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Terrorism News

A collection of open-source terrorism news from around the world.

Militant group Islamic State has ordered all girls and women in and around Iraq's northern city of Mosul to undergo female genital mutilation, the United Nations said on Thursday.  The "fatwa" issued by the Sunni Muslim fighters would potentially affect 4 million women and girls, U.N. resident and humanitarian coordinator in Iraq Jacqueline Badcock told reporters in Geneva by videolink from Arbil.

"This is something very new for Iraq, particularly in this area, and is of grave concern and does need to be addressed," she said.  "This is not the will of Iraqi people, or the women of Iraq in these vulnerable areas covered by the terrorists," she added.  No one was immediately available for comment from Islamic State which has led an offensive through northern and western Iraq.

Source:  Reuters

Militant Islamists with fighting experience in Syria may be planning an attack in Norway in the coming days, police said on Thursday, as they deployed armed units at borders, airports and railway stations.  A small group of Norway-based militants who have gained combat experience in conflicts around the globe have become the biggest threat to the Nordic nation and up to 50 have traveled to Syria in recent years, police said.

"We have information indicating that a terrorist action against Norway is planned to be carried out shortly, probably within days," Benedicte Bjoernland, the director of the Police Security Service, the police's intelligence unit, said.  She said police had no information about the target or the nature of the planned attack so armed police, an unusual sight in Norway, would be deployed in places considered high risk.

Prime Minister Erna Solberg, who was informed of the threat late on Wednesday, delayed her holiday plans and would stay in Oslo while police mobilized both uniformed and undercover units, summoning many off-duty officers to work.

Read More:  Reuters

A Reston resident is among three that have been arrested for allegedly funding an overseas terrorist group that partners with al-Qa'ida, the U.S. Department of Justice announced Wednesday. The suspects are accused of providing material support including money to al-Shabaab, a "designated foreign terrorist organization that is conducting a violent insurgency campaign in Somalia," DOJ officials said in a statement. In addition to the three arrested, officials said there are two more suspects being sought in Kenya and Somalia. Officials on Wednesday arrested Muna Osman Jama, 34, in her home in Reston. Also arrested were Hinda Osman Dhirane, 44, at her home in Kent, Washington; and Farhia Hassan at her home in the Netherlands.  The two additional fugitives being sought are Fardowsa Jama Mohamed in Kenya and Barira Hassan Abdullahi in Somalia.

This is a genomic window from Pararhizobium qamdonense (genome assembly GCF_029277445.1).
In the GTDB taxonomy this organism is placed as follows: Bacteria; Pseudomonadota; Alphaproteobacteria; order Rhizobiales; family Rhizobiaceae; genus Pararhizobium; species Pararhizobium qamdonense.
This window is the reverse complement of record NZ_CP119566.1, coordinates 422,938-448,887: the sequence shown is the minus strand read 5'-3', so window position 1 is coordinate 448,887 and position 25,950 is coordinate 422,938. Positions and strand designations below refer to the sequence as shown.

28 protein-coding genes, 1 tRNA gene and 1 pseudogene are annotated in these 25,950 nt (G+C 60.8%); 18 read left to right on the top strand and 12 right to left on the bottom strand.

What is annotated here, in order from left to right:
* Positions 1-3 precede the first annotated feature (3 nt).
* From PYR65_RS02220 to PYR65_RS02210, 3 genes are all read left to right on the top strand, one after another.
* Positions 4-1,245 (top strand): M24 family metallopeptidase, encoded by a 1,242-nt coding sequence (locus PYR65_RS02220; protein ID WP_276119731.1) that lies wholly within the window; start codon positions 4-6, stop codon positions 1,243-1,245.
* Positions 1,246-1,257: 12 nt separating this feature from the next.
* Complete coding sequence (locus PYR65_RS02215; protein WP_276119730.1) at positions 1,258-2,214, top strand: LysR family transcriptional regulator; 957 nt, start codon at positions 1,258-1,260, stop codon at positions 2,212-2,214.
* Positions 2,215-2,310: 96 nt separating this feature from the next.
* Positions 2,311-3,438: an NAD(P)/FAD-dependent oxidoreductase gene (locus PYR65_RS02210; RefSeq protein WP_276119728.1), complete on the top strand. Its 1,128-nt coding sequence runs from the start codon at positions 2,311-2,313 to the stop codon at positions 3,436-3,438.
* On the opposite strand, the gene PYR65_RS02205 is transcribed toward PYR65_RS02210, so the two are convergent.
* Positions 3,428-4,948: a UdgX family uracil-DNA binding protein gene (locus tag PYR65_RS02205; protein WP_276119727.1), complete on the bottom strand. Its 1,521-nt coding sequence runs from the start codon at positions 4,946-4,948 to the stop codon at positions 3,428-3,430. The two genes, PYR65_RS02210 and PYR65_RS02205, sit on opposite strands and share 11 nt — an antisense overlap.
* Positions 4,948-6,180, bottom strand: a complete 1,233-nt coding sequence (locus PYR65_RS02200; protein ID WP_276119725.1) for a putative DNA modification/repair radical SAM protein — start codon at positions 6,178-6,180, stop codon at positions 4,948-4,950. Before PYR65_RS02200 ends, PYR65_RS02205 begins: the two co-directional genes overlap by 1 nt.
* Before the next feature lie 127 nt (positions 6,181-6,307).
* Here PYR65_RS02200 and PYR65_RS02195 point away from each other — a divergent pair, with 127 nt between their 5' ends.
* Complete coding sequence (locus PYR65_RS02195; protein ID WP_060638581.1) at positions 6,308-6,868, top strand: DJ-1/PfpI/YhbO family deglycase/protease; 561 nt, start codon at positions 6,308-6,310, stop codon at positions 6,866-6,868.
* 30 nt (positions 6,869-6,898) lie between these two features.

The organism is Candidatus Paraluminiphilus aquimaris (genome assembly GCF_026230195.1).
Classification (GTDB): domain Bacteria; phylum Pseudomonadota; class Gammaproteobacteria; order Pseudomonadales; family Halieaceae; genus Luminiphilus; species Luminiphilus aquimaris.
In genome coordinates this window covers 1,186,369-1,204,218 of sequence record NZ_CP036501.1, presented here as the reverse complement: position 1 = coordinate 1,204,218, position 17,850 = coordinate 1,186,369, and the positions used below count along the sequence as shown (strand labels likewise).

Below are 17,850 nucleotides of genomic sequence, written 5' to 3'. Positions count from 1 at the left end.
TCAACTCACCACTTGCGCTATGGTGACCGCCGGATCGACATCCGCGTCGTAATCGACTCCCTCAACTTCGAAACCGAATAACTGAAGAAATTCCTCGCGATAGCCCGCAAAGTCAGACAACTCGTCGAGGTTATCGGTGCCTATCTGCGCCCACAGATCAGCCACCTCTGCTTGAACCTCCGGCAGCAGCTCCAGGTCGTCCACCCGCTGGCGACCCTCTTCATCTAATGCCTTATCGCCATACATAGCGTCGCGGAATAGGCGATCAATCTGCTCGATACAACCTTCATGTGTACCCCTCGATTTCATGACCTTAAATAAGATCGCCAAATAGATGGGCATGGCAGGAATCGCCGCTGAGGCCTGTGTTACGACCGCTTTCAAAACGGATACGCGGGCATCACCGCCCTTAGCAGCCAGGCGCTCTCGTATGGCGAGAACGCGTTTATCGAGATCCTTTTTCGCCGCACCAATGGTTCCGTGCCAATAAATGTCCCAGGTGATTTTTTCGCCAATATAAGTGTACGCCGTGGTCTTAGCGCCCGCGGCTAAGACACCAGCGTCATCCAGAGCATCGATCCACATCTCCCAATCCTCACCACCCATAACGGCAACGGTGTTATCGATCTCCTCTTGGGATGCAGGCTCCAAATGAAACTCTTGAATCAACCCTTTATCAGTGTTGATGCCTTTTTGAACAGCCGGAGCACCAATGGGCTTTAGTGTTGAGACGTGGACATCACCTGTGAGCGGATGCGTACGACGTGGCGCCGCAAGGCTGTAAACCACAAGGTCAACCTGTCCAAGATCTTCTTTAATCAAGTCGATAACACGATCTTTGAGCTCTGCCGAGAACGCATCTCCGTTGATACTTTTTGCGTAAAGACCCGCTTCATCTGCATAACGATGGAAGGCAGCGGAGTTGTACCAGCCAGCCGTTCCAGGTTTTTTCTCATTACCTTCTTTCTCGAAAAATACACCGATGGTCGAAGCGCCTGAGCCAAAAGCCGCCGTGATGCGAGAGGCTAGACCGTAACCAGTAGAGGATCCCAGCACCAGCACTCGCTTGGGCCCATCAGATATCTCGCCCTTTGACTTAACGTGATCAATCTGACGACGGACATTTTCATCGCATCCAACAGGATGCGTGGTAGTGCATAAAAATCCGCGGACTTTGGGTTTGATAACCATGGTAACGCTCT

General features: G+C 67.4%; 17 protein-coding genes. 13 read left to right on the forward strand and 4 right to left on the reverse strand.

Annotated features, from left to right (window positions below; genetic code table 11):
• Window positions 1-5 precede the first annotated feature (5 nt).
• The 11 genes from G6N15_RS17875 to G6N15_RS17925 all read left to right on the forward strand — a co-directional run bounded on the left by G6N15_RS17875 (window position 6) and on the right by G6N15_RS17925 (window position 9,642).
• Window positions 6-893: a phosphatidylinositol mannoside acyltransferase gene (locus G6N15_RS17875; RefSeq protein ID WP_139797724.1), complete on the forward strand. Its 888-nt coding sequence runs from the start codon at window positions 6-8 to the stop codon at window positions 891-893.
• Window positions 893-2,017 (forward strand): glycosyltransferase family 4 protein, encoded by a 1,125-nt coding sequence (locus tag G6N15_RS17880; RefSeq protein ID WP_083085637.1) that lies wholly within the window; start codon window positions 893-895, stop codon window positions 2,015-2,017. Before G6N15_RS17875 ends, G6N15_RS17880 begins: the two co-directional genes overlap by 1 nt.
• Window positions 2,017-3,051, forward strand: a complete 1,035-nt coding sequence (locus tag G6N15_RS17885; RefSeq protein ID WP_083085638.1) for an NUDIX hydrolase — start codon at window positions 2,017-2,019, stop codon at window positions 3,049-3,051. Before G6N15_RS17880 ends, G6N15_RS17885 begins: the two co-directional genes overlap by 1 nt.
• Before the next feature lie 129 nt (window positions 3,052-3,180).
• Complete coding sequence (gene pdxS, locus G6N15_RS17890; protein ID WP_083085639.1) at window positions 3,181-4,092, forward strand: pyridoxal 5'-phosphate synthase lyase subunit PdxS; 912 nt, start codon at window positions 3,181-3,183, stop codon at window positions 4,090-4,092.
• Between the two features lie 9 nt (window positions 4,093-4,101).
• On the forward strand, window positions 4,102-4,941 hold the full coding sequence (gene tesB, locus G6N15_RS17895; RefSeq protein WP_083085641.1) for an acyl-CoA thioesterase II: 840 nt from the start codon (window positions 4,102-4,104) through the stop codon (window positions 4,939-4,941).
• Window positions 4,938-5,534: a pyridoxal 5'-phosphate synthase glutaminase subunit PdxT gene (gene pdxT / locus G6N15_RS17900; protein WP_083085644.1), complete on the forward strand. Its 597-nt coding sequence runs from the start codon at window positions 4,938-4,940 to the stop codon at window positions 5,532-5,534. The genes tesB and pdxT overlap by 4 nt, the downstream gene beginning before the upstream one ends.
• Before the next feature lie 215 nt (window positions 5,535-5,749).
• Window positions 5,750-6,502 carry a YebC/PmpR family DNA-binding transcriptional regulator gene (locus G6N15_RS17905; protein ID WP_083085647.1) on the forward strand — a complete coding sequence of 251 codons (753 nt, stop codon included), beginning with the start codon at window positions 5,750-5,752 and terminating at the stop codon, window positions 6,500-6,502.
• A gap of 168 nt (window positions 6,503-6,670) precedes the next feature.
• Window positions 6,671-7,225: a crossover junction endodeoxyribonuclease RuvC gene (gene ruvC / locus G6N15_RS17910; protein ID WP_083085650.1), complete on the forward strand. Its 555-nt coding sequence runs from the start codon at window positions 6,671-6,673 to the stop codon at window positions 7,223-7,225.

Read more: WJLA

 

Islamic State militants seized four small oilfields when they swept through north Iraq last month and are now selling crude oil and gasoline from them to finance their newly declared "caliphate".  Near the northern city of Mosul, the Islamic State has taken over the Najma and Qayara fields, while further south near Tikrit it overran the Himreen and Ajil fields during its two-day sweep through northern Iraq in mid-June.  The oilfields in Islamic State hands are modest compared to Iraq's giant fields near Kirkuk and Basra, which are under Kurdish and central government control. Most of the Islamic State-held oil wells - estimated by a Kurdish official to number around 80 - are sealed and not pumping.  But the monopoly over fuel in the territory it has captured gives the Islamic State leverage over other armed Sunni factions who could threaten its dominance in northern Iraq.

...As another revenue earner, the Islamic militant group levies taxes on all vehicles and trucks bringing goods into Mosul.  A large truck must pay $400, while small trucks are charged $100 and cars $50 if they are also carrying goods.  Ahmed Younis, a Baghdad expert on armed groups, said the Islamists were in effect establishing an economic state based on the increasing resources and infrastructure under their command.

Read more:  Reuters

Islamic State militants claimed responsibility on Wednesday for an overnight suicide bombing in a Shi'ite district of Baghdad which killed 33 people, one of the deadliest recent attacks in the Iraqi capital.  The hardline Sunni Islamist group which has led an offensive through northern and western Iraq said the explosion in Kadhimiya, site of a major Sh'ite shrine, was carried out by a fighter it named as Abu Abdul-Rahman al-Tunisi (the Tunisian).

Officials initially put the death toll from the bomb at 23, but hospital and morgue officials said on Wednesday morning it had risen to 33, with more than 50 wounded.  The Islamic State has claimed responsibility for a wave of bombings in Baghdad, including several blasts on Saturday which killed 27 people.  Sunni fighters led by the Islamic State swept through most of Iraq's Sunni Muslim provinces towards Baghdad last month, their advance halted less than 100 km from the capital.

Read more:  Reuters